A movie based on a Dr. Seuss book is not a new thing; still, it receives much attention from many generations – those who read it to their children before bedtime, those children to whom the stories were read, and a new generation of children, who have yet to experience the creative genius of Dr. Seuss. I will admit that I had high expectations going into the theater. The line was long, it was in 3D, the swarms of giddy children nattered on (and on, and on), and I sat in my seat, eagerly awaiting the moment I would be succumbed by adorableness.
Adorable? Maybe. Entertaining? Not really. Funny? Put it this way – if a theater full of five-year olds aren’t laughing, it’s probably not funny.
I remember the book The Lorax, and the movie seems to stay true to the main storyline. However, the additional plotline that is added to create a more film-friendly story goes nowhere, and really overshadows the originally thought provoking story, reducing it to the likes of a pushy public service announcement geared toward 3-10 year olds.
Ted (Zac Efron) is an idealistic 12-year old boy living in Thneed-ville, a town void of nature, in part due to the conniving Mr. O’Hare (Rob Riggle), whose bottled air company has monopolized the town’s need for real air. Armed with a moped and a romantic attraction to his nature-loving neighbor Audrey (Taylor Swift), Ted sets out to find a tree, in hopes that such will earn Audrey’s affection. Though there are many obstacles in his way, such as O’Hare, Ted makes his way outside Thneed-ville and stumbles onto the home of the reclusive Once-ler. The Once-ler (Ed Helms) reluctantly begins to share the story of the Trufulla trees and how he met the Lorax (Danny DeVito), guardian of the forest.
From this point in the movie, the focus shifts back and forth from the Once-ler’s recollections and the “present day,” as Ted battles O’Hare to prove to him that plastic trees and bottled air are not how they should be living.
What works in this movie are the very, very brief moments of cuteness, such as the singing trio of fish in the Once-ler’s recollection, which remind me far too much of the singing slugs from Dreamworks’ Flushed Away – still, they made me giggle.
Though I found that most of the characters introduced in the second plot-line were more or less there to promote the movie via well-recognized talent such as Taylor Swift, Zac Efron, Ed Helms, and the lovely Betty White, the voice talent was truly one of the better parts of this movie. The casting choice of Danny DeVito for the voice of the gruff, yet loveable Lorax was certainly one of the best creative choices for an animated movie, period. Forevermore I will read the book with DeVito’s voice in my head reciting the lines of the Lorax.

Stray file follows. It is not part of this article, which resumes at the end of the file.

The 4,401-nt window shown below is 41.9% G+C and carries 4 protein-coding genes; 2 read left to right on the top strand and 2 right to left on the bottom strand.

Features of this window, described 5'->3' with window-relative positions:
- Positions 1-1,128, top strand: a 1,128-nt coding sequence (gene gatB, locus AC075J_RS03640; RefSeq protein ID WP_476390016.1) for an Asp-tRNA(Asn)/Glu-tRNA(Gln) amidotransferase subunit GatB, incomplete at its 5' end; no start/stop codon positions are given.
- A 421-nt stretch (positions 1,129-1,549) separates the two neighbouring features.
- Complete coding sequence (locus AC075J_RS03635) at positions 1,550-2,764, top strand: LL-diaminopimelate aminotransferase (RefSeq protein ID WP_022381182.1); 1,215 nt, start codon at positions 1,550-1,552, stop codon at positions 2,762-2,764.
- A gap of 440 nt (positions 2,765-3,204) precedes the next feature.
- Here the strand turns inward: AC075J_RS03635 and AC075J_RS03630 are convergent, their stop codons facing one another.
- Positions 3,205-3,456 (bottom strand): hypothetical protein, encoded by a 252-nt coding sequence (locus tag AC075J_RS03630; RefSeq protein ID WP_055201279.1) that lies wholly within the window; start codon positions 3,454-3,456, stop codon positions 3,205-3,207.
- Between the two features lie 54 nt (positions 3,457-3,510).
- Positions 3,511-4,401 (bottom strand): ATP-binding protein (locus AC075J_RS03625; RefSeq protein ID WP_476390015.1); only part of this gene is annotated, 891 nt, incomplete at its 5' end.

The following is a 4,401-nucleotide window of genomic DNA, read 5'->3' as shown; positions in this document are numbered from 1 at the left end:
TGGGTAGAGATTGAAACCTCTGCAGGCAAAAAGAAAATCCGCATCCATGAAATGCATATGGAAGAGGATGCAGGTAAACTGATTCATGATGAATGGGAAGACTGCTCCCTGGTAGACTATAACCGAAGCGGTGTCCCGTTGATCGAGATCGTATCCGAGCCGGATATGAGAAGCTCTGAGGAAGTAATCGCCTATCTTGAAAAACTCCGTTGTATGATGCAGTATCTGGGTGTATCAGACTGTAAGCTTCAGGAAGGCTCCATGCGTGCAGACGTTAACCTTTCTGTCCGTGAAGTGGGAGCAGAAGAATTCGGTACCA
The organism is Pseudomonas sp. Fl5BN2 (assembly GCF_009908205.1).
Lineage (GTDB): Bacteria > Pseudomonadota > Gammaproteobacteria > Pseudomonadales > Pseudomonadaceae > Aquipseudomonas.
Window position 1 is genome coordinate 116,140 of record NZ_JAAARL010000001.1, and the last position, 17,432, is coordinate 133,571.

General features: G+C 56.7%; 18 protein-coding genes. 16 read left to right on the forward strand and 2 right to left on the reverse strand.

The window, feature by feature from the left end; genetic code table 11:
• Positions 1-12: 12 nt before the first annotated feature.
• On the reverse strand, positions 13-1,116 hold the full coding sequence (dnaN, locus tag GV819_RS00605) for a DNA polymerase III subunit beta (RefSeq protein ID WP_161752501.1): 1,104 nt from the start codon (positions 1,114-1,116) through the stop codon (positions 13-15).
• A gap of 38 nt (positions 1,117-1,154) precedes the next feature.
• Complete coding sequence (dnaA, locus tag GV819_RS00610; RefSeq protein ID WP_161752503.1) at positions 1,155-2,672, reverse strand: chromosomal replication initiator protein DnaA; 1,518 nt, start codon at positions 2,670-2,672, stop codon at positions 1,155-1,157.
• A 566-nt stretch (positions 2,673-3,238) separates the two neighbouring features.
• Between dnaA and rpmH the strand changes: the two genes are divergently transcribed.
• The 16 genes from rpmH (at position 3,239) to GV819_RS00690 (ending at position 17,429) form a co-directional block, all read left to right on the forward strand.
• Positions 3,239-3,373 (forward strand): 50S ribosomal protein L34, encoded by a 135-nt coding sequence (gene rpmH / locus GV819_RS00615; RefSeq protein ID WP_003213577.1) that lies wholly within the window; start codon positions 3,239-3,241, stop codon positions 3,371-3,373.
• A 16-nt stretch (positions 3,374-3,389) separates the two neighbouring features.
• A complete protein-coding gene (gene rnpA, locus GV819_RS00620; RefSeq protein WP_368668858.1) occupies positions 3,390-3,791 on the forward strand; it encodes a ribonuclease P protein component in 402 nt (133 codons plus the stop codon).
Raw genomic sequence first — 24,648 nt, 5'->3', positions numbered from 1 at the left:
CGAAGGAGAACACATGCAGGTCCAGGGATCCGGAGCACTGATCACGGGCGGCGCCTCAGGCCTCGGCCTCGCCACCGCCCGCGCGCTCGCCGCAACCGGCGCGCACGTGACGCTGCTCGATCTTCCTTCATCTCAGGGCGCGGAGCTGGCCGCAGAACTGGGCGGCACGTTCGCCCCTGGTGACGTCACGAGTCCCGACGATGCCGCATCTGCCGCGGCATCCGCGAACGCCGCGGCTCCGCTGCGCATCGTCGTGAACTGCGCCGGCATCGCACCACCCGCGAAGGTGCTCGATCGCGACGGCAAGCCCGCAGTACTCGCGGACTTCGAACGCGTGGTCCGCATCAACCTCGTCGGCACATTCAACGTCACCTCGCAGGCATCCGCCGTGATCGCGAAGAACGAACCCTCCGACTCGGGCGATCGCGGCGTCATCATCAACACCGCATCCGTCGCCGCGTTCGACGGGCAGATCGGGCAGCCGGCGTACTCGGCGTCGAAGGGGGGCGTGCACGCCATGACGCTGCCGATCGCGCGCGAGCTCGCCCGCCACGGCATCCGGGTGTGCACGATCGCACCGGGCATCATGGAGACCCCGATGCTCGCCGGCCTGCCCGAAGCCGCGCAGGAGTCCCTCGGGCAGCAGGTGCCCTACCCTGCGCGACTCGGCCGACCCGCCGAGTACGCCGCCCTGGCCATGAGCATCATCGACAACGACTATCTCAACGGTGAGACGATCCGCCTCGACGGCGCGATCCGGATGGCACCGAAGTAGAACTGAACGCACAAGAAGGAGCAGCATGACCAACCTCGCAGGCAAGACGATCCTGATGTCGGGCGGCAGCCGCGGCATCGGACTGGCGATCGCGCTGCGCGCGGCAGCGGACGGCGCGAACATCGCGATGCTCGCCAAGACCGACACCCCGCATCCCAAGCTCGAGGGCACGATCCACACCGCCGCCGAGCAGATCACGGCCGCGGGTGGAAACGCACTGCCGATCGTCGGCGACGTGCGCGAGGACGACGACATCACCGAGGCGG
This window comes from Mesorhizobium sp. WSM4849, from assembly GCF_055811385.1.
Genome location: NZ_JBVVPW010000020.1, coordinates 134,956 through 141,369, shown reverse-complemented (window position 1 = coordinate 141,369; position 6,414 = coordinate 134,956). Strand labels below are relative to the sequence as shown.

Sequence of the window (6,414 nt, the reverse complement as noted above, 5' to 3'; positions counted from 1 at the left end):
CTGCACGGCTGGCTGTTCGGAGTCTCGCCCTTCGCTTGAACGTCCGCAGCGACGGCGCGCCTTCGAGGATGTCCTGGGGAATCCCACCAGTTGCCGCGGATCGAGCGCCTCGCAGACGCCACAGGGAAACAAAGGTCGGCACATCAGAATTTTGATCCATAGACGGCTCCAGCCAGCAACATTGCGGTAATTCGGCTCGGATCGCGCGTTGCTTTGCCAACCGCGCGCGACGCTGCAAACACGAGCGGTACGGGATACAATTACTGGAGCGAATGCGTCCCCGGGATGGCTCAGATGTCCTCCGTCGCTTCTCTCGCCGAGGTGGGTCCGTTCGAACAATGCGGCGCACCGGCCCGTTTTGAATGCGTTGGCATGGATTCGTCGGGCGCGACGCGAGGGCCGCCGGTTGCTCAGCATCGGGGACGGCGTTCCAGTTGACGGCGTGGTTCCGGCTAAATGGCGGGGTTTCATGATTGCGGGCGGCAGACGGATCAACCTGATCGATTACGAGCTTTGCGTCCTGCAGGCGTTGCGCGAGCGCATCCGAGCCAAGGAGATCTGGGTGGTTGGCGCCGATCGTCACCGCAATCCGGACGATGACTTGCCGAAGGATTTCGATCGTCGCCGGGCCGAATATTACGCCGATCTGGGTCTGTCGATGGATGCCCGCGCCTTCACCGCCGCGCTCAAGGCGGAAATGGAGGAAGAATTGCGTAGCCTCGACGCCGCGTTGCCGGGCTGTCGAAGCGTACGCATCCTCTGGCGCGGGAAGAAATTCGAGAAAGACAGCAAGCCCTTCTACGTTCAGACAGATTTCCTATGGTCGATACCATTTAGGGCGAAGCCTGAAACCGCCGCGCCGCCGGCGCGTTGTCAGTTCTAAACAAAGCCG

The rest of the movie didn’t really do much for me, and I found that by the audience’s reactions to what was happening on screen, they weren’t really feeling it either. From the lackluster 3D effects to the poorly pieced together plotlines, the entire premise just fell flat from what could have been a very entertaining and educational movie.
While I have absolutely no issue with an environmentalist message being portrayed to the younger generation that this movie is geared toward, I do have an issue with any institution shoving a message down my throat, and that is what this movie felt like to me. Rather than feeling entertained when leaving the theater, I felt depressed and annoyed. Is this really what children’s movies are amounting to? Had the humor been more present, or the second plotline developed in a way that wasn’t so pushy, I would have probably at least been able to say that this movie was good for a laugh or two. Instead, I feel more like I spent my Saturday morning waiting in a line to see a poorly though-out public service announcement.
As in most cases where a book preceded the movie – skip the movie. The book is more entertaining, and although it’s not in 3D, it is almost certainly guaranteed to be a better way to spend your Saturday morning.
The Lorax – 5.5/10